Focus on Function 350 – Agriculture
Function 350 (Agriculture) includes farm income stabilization, agricultural research, and other services administered by the U.S. Department of Agriculture (USDA).
|Table 1: Function 350 Spending, 2019|
|(In billions of dollars)|
|Note: Estimates assume 2018 emergency funding is one-time only.|
Discretionary programs in this function include research and education, economics and statistics services, administration of the farm support programs, farm loan programs, livestock and meat marketing and protection initiatives, and a portion of the Public Law (P.L.) 480 international food aid program.
The major mandatory programs in this function are commodity and income support programs and crop insurance. These programs are funded through the Commodity Credit Corporation (CCC) and the Federal Crop Insurance Corporation and are periodically reauthorized in multi-year comprehensive legislation known as the Farm Bill.
According to the Congressional Budget Office (CBO) spring 2018 baseline excluding emergencies, budget authority (BA) for Function 350 discretionary programs for 2019 will account for less than 1 percent of total 2019 discretionary funding. Outlays for mandatory programs in this function will account for less than 1 percent of total non-interest mandatory spending in 2019 excluding undistributed offsetting receipts.
|Table 2: Discretionary BA in Function 350, by Major Program, 2019|
|(In billions of dollars, excluding emergencies)|
|Salaries and expenses, departmental offices, and executive operations||4.1|
|Research, education, extension, and integrated activities||1.5|
|Agricultural credit insurance fund||0.4|
|Buildings and facilities||0.2|
|National Agriculture Statistics Service||0.2|
Salaries and expenses: Most of Function 350 discretionary funding (62 percent) is for salaries and expenses at USDA to administer related programs. That figure includes executive operations and special offices, such as the Offices of the Inspector General, Secretary, General Counsel, Chief Information Officer, and Civil Rights, among others.
Research, education, extension, and integrated activities: The National Institute of Food and Agriculture (NIFA) focuses on agriculture-related sciences. NIFA supports research, education, and extension activities through grants to individuals, organizations, or educational institutions such as land-grant universities. (NIFA replaced the Cooperative State Research, Education, and Extension Service in 2009.) Research activities in this function are also conducted at the Economic Research Service.
Agricultural credit insurance fund: The Farm Service Agency offers a variety of loans and loan guarantees for farmers and ranchers. These activities are for farm ownership, operation, expansion, or emergency needs and are financed through the agricultural credit insurance fund.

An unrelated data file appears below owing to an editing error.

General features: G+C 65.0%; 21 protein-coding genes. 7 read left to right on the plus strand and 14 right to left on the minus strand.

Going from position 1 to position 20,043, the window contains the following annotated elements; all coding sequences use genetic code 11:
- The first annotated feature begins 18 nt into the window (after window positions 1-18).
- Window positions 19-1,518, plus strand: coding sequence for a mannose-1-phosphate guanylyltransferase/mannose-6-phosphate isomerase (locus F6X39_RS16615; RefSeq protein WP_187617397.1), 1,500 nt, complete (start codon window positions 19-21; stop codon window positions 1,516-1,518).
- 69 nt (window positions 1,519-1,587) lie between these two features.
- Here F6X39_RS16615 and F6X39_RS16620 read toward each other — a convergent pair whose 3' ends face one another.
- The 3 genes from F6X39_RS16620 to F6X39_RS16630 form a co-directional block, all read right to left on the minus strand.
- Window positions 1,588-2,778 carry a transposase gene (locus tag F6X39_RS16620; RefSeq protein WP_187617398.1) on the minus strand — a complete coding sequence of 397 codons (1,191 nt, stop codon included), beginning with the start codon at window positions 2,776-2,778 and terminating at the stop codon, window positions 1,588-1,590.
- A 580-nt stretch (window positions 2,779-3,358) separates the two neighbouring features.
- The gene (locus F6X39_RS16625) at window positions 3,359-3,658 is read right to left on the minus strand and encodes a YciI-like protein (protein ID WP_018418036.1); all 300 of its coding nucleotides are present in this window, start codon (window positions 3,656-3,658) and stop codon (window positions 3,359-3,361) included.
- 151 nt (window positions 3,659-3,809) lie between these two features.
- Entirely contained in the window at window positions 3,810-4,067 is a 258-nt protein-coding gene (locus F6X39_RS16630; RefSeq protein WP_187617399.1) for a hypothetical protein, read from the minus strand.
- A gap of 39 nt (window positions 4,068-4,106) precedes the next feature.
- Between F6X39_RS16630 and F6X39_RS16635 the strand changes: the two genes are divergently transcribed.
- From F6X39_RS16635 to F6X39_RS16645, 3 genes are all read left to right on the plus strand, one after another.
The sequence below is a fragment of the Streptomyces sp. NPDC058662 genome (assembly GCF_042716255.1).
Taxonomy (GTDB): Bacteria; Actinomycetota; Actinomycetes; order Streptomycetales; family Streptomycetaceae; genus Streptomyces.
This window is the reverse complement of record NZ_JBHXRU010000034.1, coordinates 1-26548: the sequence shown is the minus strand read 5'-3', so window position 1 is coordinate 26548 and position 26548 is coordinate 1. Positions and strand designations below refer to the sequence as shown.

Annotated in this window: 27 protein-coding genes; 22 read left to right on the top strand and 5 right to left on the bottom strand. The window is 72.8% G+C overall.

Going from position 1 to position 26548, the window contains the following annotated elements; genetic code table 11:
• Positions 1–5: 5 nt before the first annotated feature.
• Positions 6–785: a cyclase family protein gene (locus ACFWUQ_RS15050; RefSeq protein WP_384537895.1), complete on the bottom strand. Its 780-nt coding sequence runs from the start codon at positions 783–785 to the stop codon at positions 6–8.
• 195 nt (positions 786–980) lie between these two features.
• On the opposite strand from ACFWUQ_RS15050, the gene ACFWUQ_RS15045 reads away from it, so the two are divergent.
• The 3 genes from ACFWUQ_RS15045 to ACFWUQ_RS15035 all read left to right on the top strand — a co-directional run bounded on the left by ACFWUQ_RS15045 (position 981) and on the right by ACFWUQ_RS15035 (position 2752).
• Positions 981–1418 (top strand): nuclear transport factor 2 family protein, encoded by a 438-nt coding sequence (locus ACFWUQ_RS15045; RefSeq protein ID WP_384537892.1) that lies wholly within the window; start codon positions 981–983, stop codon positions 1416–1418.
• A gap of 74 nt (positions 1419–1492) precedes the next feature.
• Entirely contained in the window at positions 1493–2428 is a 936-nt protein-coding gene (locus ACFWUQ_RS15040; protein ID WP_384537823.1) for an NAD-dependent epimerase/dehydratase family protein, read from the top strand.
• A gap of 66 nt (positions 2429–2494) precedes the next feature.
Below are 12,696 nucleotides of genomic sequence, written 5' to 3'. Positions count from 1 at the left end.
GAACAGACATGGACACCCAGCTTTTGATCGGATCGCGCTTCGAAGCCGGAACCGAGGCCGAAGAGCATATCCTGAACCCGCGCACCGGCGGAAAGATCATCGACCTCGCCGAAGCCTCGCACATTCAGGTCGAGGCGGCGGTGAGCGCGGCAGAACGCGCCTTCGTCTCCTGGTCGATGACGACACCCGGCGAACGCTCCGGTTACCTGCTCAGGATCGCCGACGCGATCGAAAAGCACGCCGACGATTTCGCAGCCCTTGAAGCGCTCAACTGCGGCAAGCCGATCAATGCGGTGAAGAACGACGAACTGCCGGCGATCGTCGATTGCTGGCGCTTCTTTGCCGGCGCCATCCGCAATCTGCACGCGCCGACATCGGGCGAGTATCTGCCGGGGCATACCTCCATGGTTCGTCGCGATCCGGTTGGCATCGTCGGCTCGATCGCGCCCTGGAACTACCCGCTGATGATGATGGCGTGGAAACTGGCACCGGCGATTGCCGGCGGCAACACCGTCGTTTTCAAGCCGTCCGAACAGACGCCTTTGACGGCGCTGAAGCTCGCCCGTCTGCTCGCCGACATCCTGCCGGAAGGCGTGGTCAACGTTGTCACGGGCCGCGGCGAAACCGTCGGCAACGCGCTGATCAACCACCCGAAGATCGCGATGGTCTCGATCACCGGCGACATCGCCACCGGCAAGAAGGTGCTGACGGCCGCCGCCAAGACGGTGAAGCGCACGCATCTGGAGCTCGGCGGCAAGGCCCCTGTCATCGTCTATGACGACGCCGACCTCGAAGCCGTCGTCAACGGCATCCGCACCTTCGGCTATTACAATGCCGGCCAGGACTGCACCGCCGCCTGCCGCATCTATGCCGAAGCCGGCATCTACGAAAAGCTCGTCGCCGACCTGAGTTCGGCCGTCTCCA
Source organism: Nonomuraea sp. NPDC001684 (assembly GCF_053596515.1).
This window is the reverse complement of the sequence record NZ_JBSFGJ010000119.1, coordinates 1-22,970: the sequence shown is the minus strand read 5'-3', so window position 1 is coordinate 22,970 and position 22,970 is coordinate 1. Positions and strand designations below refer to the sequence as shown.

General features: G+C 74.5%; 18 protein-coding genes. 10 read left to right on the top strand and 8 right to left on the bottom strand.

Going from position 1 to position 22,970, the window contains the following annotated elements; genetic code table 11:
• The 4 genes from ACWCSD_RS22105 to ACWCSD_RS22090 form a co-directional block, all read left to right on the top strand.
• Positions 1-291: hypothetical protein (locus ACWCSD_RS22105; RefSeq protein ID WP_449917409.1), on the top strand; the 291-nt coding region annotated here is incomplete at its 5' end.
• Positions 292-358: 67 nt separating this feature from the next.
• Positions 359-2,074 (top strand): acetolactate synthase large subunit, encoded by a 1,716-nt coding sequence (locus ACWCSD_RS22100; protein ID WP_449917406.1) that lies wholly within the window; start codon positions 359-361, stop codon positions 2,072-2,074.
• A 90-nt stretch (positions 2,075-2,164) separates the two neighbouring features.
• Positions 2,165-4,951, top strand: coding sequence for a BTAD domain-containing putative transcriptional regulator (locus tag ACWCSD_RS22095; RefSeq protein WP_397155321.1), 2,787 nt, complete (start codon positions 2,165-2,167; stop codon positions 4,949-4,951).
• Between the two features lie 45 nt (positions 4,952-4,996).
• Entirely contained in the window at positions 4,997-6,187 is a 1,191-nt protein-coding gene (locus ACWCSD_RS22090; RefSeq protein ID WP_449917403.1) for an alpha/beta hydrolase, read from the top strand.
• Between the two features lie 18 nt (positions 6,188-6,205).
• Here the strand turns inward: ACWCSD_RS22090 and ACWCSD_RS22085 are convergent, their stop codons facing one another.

Buildings and facilities: This includes agriculture buildings, facilities, and rental payments, as well as funding to support the ongoing investment plan of the Agricultural Research Service and the Animal and Plant Health Inspection Service’s improvements at fruit fly rearing facilities.
National Agriculture Statistics Service: This agency conducts surveys and prepares reports on agriculture in the United States. It conducts the Census of Agriculture and reports on a variety of topics including production and supplies of food and fiber, prices paid and received by farmers, farm labor and wages, and farm finances.
|Table 3: Mandatory Outlays in Function 350, by Major Program|
|(In billions of dollars)|
|Commodity Credit Corporation (CCC) programs:|
|Price Loss Coverage||2.7||43.9|
|Agricultural Risk Coverage - County||2.6||8.3|
|Disaster payments (crops and livestock)||0.4||3.9|
Commodity programs: The CCC operates price support, marketing assistance loans, and other stabilization programs for agriculture commodities. The Price Loss Coverage and Agricultural Risk Coverage programs provide payments when commodity prices or average farm revenue fall below a certain level. Farmers are also supported through marketing assistance loans and disaster assistance programs.
Crop Insurance: Crop insurance policies are sold and serviced by private insurance companies. Insurance company losses are reinsured through the USDA, and insurance companies are reimbursed by the federal government for their administrative and operating costs. The federal government also subsidizes a portion of the producer’s premium, depending on what level of coverage the producer selects. On average, about 60 percent of premiums are paid by the government. For the 2016 crop year, nearly $10 billion in premiums were collected on more than 1 million policies.
There are seven tax expenditures related to this function. The three largest are:
Income averaging for farmers and fishermen: Farmers and fishermen can elect to figure their income tax by averaging all or part of their income over the previous three years.
Expensing by farmers for fertilizer and soil conditioner costs: Farmers may deduct the cost of fertilizer, lime, and other materials used on their farmland. They may also deduct the cost of applying these materials.
Expensing of soil and water conservation costs: Farmers can choose to deduct certain expenses for soil or water conservation, prevention of erosion of farmland, or endangered species recovery.
RELEVANT AGENCIES AND CONGRESSIONAL COMMITTEES
All discretionary Function 350 funding is provided through the Agriculture subcommittee of the House Appropriations Committee and administered by USDA.
|Table 4: Mandatory Outlays in Function 350, by Agency|
|(In billions of dollars)|
|Department of Agriculture||14.0||146.8|
All mandatory programs in this function are under the jurisdiction of the House Agriculture Committee.